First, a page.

Scott McLeod, Director of Learning, Teaching, and Education at Prairie Lakes Area Education Association, has published an essay in the Winter edition of Independent School magazine. I have been a reader of Mr. McLeod’s blog and Twitter feed for some time, and though I don’t always agree with his views, I appreciate the sincerity of his effort to make American education more meaningful, authentic, and engaging. I understand that he is often addressing the vastly complex system of American public schools, which falls well outside the more privileged purview of my experience and competence. I fully and enthusiastically support the effort to bring the benefits of computing technology and network connectivity to underserved and disadvantaged students.
At the same time, I’ve noticed troubling patterns in the advocacy of Mr. McLeod and other consultants, administrators, and writers who favor the pervasive, even ubiquitous presence of technology in K-12 classrooms. His recent essay is notable I think for being a nearly-complete compendium of the problematic arguments made in favor of increasing the presence of educational technology. Because he is specifically addressing independent schools, and because his essay contains so many of the common tropes and canards typically deployed by the pro-technology contingent, (ignorant and obstructive teachers, a panic about the need for “21st century skills,” the certainty that only technology can transform education combined with an unwillingness to clearly articulate what that transformation should look like, e.g.) I thought it would be useful to try to explicate and rebut the most signifiant points made in the essay.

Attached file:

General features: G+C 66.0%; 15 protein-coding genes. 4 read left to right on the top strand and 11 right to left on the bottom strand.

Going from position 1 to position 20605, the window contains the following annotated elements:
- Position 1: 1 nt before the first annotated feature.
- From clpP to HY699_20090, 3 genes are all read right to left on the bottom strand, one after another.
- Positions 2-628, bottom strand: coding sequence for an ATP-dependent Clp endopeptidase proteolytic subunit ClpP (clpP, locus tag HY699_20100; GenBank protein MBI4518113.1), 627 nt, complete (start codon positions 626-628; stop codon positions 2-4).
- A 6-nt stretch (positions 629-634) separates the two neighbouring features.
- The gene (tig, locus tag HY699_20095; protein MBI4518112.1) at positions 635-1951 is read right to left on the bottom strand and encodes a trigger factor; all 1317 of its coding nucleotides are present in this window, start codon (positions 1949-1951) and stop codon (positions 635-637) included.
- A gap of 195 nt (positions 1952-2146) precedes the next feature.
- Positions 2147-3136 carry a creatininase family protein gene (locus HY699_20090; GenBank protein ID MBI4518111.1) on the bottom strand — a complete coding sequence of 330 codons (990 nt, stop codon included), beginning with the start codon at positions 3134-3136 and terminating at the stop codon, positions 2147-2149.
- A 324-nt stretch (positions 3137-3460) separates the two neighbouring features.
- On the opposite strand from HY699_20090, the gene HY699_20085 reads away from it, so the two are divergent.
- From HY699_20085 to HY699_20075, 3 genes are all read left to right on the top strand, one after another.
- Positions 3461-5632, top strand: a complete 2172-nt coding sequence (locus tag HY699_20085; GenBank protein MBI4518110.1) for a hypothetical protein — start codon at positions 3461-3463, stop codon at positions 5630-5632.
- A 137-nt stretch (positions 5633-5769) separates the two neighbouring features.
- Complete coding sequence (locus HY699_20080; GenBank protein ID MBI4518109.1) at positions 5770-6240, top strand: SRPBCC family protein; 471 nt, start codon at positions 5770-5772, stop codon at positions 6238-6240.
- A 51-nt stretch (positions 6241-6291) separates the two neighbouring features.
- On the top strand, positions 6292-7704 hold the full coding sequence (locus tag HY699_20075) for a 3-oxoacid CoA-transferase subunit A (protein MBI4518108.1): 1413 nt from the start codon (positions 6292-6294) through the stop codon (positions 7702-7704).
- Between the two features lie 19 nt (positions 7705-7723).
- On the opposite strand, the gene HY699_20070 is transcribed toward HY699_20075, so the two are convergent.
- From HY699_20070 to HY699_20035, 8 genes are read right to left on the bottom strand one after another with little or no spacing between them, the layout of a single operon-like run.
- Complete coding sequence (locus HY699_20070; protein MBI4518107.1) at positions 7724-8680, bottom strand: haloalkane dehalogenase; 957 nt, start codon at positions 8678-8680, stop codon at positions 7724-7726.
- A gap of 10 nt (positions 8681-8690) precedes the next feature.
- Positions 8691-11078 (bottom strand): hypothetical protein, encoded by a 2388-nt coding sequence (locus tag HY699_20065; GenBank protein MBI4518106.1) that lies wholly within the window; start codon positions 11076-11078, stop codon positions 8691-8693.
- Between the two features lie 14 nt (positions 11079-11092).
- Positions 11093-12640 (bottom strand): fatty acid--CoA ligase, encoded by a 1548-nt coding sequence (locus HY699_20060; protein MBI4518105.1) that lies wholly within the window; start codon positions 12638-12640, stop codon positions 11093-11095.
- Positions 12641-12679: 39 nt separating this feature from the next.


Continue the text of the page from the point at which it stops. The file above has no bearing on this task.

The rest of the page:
I have long been dismayed that the conversation about technology use in the K-12 classroom remains stuck in a pointless “with us or against us” dichotomy. This was the state of the discourse when I began teaching in 1996, and I’ve noted depressingly little progress toward nuance and healthy skepticism about technology-enhanced learning since. Those who favor pervasive technology usage tend to shout down attempts to introduce reasonable caution and subtlety to the discussion by portraying skeptics as technophobic, recalcitrant Luddites devoted to holding back progress in education and denying children important opportunities. This is a dangerous state of affairs for teachers, students, and learning in general.
I think that it’s important that there be strong voices questioning the motives, methods, and efficacy of educational technology and those who promote it. To that end, I will attempt to rebut Mr. McLeod’s argument, one issue at a time, over the course of the next two weeks or so. I’ve chosen to respond to this particular argument simply because it is the most complete statement of the pro-technology perspective that I have come across recently, and it provides fertile ground for substantive discussion.
Here’s my first quibble, with Mr. McLeod’s opening paragraph: